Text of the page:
# Cost of equity proper way of calculation

Dear Community members,

I need to calculate cost of equity following the following description: (Please, correct me if I misinterpret the meaning)

"The annualized cost of equity, re(t), is determined as a firm-specific rate using the CAPM, where the time-t beta is estimated using the trailing five years (or, if there is not enough data, at least two years) of monthly return data. The market risk premium assumed in the CAPM is the average annual premium over the risk-free rate for the CRSP value-weighted index over the preceding 30 years"

1. CAPM calculation is done by each firm (not whole sample) using 5 years rolling window. I.e. for firm A you estimate CAPM Beta for month 12 using 5 years of data before month 12.

2. Market risk premium assumed in CAPM is calculated as 30 years rolling means for each month and then multiplied by 12.

3. The risk-free rate is a monthly risk-free rate from Fama and French website.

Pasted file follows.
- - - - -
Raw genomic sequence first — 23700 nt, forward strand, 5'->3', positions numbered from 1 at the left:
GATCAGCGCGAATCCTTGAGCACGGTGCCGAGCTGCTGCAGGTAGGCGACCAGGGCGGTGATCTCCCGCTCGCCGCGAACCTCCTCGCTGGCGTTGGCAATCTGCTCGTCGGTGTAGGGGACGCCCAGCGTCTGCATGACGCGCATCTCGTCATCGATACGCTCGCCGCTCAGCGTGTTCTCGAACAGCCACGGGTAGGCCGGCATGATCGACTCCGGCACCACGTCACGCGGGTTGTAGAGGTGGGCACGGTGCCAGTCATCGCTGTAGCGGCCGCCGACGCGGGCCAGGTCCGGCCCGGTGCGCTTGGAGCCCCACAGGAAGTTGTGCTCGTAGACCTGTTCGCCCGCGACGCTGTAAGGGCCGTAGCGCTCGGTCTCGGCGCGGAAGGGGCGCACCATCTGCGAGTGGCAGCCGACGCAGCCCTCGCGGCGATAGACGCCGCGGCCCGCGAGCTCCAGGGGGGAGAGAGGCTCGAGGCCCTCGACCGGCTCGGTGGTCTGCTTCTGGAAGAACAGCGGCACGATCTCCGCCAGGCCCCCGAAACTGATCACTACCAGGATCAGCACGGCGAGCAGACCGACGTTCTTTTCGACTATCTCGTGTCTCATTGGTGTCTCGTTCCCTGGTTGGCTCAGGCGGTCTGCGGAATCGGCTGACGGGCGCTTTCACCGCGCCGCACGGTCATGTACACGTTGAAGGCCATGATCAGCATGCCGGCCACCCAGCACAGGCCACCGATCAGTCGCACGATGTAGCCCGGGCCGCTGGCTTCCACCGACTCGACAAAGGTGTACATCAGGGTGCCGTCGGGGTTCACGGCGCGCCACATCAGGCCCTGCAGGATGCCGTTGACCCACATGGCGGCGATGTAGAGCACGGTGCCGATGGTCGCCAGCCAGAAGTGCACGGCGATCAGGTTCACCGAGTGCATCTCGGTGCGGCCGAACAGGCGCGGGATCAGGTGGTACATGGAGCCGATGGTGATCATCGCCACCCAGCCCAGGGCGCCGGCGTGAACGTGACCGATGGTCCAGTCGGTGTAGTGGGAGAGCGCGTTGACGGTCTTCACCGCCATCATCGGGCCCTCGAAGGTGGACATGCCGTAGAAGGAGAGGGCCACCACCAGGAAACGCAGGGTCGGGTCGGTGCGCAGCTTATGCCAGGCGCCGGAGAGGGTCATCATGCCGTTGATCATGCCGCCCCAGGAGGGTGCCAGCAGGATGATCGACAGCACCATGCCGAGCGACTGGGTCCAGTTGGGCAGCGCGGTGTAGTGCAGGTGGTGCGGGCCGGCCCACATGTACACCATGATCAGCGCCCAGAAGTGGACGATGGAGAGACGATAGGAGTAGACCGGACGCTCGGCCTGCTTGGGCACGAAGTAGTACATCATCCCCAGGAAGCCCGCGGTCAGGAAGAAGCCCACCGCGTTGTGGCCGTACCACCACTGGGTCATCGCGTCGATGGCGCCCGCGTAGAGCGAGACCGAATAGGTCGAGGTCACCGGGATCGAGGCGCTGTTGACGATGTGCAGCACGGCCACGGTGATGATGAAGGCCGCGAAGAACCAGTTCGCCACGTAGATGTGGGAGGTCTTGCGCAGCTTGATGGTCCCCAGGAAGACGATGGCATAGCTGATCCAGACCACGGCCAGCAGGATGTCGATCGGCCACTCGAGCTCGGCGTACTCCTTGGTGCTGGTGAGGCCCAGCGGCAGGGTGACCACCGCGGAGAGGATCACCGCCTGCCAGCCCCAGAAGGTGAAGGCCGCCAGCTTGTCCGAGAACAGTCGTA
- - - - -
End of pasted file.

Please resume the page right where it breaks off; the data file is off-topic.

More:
Please, correct me if I am wrong.

## 1 Answer

Yes Beta is computed using the individual stock return against the market returns (say S&P 500 or FTSE). See the link below:

https://www.fool.com/knowledge-center/how-to-calculate-the-beta-coefficient-for-a-single.aspx

There are no hard and fast rules regarding the length of observations/holding period but you might want to see Reuters parameters here:

https://reuters.zendesk.com/hc/en-us/articles/215714003-What-method-does-Reuters-use-to-calculate-the-beta-displayed-on-your-website-

For risk premia and risk free rate, this guy does very regular surveys: https://papers.ssrn.com/sol3/papers.cfm?abstract_id=3155709

• Thank you very much for the answer! Do you have any idea how do I deal with the estimated negative values of cost of equity?(most of the observations) – Alberto Alvarez Sep 23 '18 at 14:26
• For what country, period and companies do you find negative cost of capital. In the US for last 5 years almost all stocks are strongly up and betas are almost all positive. – Alex C Oct 23 '18 at 0:54